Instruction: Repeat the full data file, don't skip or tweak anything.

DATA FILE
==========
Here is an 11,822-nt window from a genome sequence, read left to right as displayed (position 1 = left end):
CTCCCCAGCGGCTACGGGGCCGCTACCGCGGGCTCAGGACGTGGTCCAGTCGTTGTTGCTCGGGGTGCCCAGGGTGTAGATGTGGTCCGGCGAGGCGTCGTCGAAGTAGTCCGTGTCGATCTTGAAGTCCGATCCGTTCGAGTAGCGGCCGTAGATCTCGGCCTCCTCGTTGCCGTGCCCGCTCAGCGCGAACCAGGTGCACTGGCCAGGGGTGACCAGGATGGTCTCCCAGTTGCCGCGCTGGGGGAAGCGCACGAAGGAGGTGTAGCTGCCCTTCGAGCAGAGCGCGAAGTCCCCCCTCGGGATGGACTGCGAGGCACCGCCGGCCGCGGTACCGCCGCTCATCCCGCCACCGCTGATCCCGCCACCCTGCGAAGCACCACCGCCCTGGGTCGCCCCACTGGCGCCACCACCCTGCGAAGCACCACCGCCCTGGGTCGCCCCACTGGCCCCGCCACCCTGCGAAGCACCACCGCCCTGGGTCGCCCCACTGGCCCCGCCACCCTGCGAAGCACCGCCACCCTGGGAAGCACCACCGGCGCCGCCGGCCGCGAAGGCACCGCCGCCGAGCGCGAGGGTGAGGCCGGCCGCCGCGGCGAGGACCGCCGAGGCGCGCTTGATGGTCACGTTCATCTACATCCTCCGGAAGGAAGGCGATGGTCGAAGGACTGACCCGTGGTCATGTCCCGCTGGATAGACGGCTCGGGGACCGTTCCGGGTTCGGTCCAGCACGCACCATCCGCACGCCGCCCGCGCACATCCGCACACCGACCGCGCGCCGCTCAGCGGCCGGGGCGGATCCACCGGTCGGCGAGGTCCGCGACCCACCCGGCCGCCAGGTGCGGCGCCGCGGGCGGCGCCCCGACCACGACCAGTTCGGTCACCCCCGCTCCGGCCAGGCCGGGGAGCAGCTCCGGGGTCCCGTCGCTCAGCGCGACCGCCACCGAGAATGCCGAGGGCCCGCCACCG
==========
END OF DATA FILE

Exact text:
Here is an 11,822-nt window from a genome sequence, read left to right as displayed (position 1 = left end):
CTCCCCAGCGGCTACGGGGCCGCTACCGCGGGCTCAGGACGTGGTCCAGTCGTTGTTGCTCGGGGTGCCCAGGGTGTAGATGTGGTCCGGCGAGGCGTCGTCGAAGTAGTCCGTGTCGATCTTGAAGTCCGATCCGTTCGAGTAGCGGCCGTAGATCTCGGCCTCCTCGTTGCCGTGCCCGCTCAGCGCGAACCAGGTGCACTGGCCAGGGGTGACCAGGATGGTCTCCCAGTTGCCGCGCTGGGGGAAGCGCACGAAGGAGGTGTAGCTGCCCTTCGAGCAGAGCGCGAAGTCCCCCCTCGGGATGGACTGCGAGGCACCGCCGGCCGCGGTACCGCCGCTCATCCCGCCACCGCTGATCCCGCCACCCTGCGAAGCACCACCGCCCTGGGTCGCCCCACTGGCGCCACCACCCTGCGAAGCACCACCGCCCTGGGTCGCCCCACTGGCCCCGCCACCCTGCGAAGCACCACCGCCCTGGGTCGCCCCACTGGCCCCGCCACCCTGCGAAGCACCGCCACCCTGGGAAGCACCACCGGCGCCGCCGGCCGCGAAGGCACCGCCGCCGAGCGCGAGGGTGAGGCCGGCCGCCGCGGCGAGGACCGCCGAGGCGCGCTTGATGGTCACGTTCATCTACATCCTCCGGAAGGAAGGCGATGGTCGAAGGACTGACCCGTGGTCATGTCCCGCTGGATAGACGGCTCGGGGACCGTTCCGGGTTCGGTCCAGCACGCACCATCCGCACGCCGCCCGCGCACATCCGCACACCGACCGCGCGCCGCTCAGCGGCCGGGGCGGATCCACCGGTCGGCGAGGTCCGCGACCCACCCGGCCGCCAGGTGCGGCGCCGCGGGCGGCGCCCCGACCACGACCAGTTCGGTCACCCCCGCTCCGGCCAGGCCGGGGAGCAGCTCCGGGGTCCCGTCGCTCAGCGCGACCGCCACCGAGAATGCCGAGGGCCCGCCACCG